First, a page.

Our project is designed to reflect the first two phases of a three-phase community-partnered participatory research (CPPR) initiative. Phase 1 involved a series of meetings to address barriers and needs in the community in order to develop a shared understanding of mental health that will inform the implementation of a culturally-congruent educational campaign to improve mental health awareness in our community. We formed a steering committee of 5-10 members to meet monthly to plan activities and identify at least 25 community members and leaders to 12 quarterly coalition meetings. We finalized our educational campaign strategy and planned a conference that combined science and the arts to engage the community in a dialogue about mental health. Phase 2 involves training providers and parent peers to act as mental health promoters who conduct outreach using this shared understanding of mental health with a focus on engaging parents to participate in the Incredible Years® Parent Program. This curriculum will incorporate, kapwa, a core Filipino value defined as community, togetherness, or a sense of shared identity. We will offer the Incredible Years® Parent program in community-based settings across Los Angeles County over two years. We are currently approaching at least 400 Filipino families about participating in these groups, and plan to enroll 180 parents.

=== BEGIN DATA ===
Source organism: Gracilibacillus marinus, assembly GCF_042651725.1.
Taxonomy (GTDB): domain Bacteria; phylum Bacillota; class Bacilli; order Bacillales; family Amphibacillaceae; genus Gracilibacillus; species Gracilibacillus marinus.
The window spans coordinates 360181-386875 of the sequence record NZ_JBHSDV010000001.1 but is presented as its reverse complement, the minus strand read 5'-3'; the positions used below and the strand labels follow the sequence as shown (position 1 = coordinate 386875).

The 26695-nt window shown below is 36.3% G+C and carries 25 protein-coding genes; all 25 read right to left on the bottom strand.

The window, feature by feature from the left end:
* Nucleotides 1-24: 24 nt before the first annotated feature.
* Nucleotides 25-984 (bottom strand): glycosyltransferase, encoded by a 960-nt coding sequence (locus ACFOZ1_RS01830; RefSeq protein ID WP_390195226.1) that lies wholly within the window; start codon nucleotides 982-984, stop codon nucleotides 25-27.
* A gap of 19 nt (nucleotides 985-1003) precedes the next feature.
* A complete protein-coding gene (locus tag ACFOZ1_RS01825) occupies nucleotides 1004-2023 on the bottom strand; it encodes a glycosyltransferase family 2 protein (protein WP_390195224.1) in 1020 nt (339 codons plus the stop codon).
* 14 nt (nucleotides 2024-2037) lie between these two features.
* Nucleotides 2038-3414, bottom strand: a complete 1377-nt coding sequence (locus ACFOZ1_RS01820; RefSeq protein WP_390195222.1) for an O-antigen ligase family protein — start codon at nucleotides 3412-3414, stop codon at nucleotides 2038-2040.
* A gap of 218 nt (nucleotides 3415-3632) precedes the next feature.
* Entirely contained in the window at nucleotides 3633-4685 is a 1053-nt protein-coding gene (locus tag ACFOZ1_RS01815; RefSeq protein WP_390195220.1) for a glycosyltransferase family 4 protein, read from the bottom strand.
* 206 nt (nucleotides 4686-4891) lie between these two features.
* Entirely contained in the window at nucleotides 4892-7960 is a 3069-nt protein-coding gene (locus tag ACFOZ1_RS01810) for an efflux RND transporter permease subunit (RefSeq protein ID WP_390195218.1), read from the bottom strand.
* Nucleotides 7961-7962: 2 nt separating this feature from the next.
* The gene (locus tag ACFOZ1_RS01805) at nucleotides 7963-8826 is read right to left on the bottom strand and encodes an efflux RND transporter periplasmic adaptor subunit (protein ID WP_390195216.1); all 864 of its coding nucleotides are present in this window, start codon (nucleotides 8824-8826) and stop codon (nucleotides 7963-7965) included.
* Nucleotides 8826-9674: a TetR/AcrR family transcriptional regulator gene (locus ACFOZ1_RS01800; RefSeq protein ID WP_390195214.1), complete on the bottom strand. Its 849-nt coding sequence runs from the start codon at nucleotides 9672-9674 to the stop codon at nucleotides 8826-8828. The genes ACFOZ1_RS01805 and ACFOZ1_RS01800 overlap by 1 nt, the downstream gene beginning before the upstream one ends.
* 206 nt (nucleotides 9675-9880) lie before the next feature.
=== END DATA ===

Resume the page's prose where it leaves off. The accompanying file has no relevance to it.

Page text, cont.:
There are two intended outcomes for this project:
- A significant reduction in mental health stigma in our target community
- A significant increase in the participation rate in the Incredible Years® Parent Program offered as a prevention service
- Steering Committee – Our committee, called Team KAPWA formed. We held 24 steering committee meetings (2 per month) and obtained IRB approval to evaluate process outcomes of our project. Members include all clinical scholars, Ana Jayme, MFT Intern (community partner), and project staff.
- Focus group analysis – We have completed data analysis for five focus groups aimed at creating a shared definition of childhood mental health in the Filipino community. We obtained IRB approval for these groups. We are now working on manuscript preparation for a peer-reviewed journal.
- Community Dialogue Evaluation – During Year 1, we hosted a community dialogue on Filipino youth mental health issues. We have completed data analysis of an evaluation of the conference. A summary of our findings has been accepted as an oral presentation at the APHA Annual meeting this fall 2018.